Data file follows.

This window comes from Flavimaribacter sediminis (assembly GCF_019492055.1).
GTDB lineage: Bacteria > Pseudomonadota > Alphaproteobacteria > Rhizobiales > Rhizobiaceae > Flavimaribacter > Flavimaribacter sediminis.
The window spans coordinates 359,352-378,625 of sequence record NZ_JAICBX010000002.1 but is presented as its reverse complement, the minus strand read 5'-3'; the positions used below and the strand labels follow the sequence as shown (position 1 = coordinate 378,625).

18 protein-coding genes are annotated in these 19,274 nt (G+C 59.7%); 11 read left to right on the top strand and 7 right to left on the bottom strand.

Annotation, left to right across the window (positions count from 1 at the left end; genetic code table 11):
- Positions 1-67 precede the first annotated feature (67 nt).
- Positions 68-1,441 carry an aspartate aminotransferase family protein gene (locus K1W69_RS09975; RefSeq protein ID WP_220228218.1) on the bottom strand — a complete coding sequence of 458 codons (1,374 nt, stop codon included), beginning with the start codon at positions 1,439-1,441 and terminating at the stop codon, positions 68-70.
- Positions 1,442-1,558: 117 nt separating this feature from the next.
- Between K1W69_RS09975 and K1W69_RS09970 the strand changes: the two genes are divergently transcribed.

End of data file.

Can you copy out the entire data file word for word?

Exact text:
This window comes from Flavimaribacter sediminis (assembly GCF_019492055.1).
GTDB lineage: Bacteria > Pseudomonadota > Alphaproteobacteria > Rhizobiales > Rhizobiaceae > Flavimaribacter > Flavimaribacter sediminis.
The window spans coordinates 359,352-378,625 of sequence record NZ_JAICBX010000002.1 but is presented as its reverse complement, the minus strand read 5'-3'; the positions used below and the strand labels follow the sequence as shown (position 1 = coordinate 378,625).

18 protein-coding genes are annotated in these 19,274 nt (G+C 59.7%); 11 read left to right on the top strand and 7 right to left on the bottom strand.

Annotation, left to right across the window (positions count from 1 at the left end; genetic code table 11):
- Positions 1-67 precede the first annotated feature (67 nt).
- Positions 68-1,441 carry an aspartate aminotransferase family protein gene (locus K1W69_RS09975; RefSeq protein ID WP_220228218.1) on the bottom strand — a complete coding sequence of 458 codons (1,374 nt, stop codon included), beginning with the start codon at positions 1,439-1,441 and terminating at the stop codon, positions 68-70.
- Positions 1,442-1,558: 117 nt separating this feature from the next.
- Between K1W69_RS09975 and K1W69_RS09970 the strand changes: the two genes are divergently transcribed.